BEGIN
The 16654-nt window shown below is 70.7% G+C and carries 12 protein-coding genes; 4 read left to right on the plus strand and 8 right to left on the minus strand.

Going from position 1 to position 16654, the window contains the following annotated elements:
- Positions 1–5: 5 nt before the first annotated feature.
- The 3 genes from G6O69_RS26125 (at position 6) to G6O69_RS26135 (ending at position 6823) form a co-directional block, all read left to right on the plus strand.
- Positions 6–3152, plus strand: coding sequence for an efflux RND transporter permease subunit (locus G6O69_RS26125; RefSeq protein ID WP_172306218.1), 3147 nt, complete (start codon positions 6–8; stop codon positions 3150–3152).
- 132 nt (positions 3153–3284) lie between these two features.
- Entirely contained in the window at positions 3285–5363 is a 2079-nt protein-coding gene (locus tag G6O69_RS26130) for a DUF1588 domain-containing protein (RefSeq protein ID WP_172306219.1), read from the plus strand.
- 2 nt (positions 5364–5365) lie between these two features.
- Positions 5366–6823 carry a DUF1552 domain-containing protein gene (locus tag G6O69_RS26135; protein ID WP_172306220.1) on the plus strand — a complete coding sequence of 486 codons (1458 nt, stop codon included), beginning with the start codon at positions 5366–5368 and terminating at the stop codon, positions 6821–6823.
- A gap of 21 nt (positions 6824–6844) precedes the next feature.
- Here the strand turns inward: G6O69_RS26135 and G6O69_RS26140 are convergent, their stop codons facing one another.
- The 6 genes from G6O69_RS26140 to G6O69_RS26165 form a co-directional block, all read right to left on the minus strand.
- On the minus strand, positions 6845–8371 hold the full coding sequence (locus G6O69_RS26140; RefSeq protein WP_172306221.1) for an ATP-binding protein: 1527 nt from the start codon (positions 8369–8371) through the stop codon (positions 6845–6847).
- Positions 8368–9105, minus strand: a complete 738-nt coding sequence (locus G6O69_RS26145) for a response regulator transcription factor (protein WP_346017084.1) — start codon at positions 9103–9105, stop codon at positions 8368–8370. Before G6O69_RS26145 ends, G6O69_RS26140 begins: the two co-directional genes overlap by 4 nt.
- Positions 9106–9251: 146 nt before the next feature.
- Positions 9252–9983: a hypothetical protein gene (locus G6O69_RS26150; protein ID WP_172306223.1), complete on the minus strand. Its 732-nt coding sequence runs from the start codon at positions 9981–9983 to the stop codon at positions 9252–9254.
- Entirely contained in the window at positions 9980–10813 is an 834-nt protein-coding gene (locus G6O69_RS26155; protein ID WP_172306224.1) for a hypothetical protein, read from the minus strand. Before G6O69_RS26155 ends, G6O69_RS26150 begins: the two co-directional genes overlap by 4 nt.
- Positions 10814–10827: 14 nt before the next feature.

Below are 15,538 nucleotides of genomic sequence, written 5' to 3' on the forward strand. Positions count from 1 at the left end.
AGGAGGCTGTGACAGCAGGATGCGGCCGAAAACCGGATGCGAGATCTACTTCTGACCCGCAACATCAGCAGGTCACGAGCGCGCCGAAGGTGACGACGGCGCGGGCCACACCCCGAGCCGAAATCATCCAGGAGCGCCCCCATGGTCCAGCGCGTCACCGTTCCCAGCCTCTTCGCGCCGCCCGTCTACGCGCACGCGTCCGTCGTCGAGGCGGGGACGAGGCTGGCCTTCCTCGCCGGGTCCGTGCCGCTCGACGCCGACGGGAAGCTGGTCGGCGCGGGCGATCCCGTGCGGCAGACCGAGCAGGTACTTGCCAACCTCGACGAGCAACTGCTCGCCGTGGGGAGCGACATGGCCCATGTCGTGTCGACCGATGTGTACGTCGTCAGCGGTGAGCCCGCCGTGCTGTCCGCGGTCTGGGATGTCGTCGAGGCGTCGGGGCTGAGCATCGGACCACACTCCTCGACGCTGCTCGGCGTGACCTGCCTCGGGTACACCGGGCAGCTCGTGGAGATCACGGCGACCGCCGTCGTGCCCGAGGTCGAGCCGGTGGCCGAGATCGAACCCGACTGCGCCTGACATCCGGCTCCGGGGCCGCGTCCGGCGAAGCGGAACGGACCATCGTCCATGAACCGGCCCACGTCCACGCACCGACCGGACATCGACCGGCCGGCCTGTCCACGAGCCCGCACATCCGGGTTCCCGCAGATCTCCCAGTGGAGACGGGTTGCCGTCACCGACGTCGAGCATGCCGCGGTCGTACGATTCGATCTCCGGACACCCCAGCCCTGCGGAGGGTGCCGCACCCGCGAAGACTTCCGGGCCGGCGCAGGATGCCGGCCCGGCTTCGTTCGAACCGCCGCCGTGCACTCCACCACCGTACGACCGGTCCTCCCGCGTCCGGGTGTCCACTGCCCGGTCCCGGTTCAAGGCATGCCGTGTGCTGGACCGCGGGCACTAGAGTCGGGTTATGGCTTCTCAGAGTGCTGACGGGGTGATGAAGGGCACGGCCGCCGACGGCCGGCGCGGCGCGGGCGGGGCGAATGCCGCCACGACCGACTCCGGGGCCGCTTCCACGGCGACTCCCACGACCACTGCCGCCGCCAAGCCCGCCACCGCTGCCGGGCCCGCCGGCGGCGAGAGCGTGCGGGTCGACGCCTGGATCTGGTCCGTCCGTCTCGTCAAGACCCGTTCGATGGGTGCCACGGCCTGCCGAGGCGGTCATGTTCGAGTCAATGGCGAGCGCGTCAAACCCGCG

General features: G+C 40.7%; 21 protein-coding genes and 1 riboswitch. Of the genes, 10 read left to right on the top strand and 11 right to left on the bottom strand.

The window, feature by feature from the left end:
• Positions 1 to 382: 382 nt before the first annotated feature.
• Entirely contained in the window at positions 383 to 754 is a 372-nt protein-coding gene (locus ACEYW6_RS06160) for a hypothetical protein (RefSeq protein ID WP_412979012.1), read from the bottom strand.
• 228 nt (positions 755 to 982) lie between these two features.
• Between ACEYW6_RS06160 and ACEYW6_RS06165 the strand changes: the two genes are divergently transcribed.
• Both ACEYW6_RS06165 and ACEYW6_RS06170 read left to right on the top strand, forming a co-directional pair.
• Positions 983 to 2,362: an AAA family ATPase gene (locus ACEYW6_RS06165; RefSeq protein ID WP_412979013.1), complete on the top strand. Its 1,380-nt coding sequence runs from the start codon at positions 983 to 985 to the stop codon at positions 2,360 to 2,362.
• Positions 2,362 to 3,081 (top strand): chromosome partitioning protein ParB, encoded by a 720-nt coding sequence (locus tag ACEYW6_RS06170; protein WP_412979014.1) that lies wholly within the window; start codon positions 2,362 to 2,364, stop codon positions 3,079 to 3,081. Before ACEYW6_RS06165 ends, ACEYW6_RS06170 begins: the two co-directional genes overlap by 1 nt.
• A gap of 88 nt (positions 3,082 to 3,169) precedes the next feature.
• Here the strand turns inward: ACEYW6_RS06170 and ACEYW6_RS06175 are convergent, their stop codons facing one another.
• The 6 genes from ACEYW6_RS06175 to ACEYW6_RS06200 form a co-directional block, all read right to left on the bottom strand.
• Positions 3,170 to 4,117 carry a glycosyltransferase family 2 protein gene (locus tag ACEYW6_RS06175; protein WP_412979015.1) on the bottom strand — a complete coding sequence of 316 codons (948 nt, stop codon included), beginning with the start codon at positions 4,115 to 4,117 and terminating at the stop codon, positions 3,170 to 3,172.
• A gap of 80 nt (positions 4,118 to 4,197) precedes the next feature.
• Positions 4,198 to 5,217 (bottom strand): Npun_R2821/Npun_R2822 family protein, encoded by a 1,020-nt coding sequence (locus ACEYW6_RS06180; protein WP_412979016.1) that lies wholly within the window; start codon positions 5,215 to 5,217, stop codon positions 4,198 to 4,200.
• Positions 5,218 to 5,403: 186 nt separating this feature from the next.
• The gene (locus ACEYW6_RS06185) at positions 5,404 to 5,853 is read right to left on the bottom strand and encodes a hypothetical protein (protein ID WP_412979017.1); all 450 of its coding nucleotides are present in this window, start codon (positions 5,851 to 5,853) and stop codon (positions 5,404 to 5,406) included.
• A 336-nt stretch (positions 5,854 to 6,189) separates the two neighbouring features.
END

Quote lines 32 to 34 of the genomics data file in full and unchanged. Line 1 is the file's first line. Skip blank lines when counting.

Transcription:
• The 6 genes from ACEYW6_RS06175 to ACEYW6_RS06200 form a co-directional block, all read right to left on the bottom strand.
• Positions 3,170 to 4,117 carry a glycosyltransferase family 2 protein gene (locus tag ACEYW6_RS06175; protein WP_412979015.1) on the bottom strand — a complete coding sequence of 316 codons (948 nt, stop codon included), beginning with the start codon at positions 4,115 to 4,117 and terminating at the stop codon, positions 3,170 to 3,172.
• A gap of 80 nt (positions 4,118 to 4,197) precedes the next feature.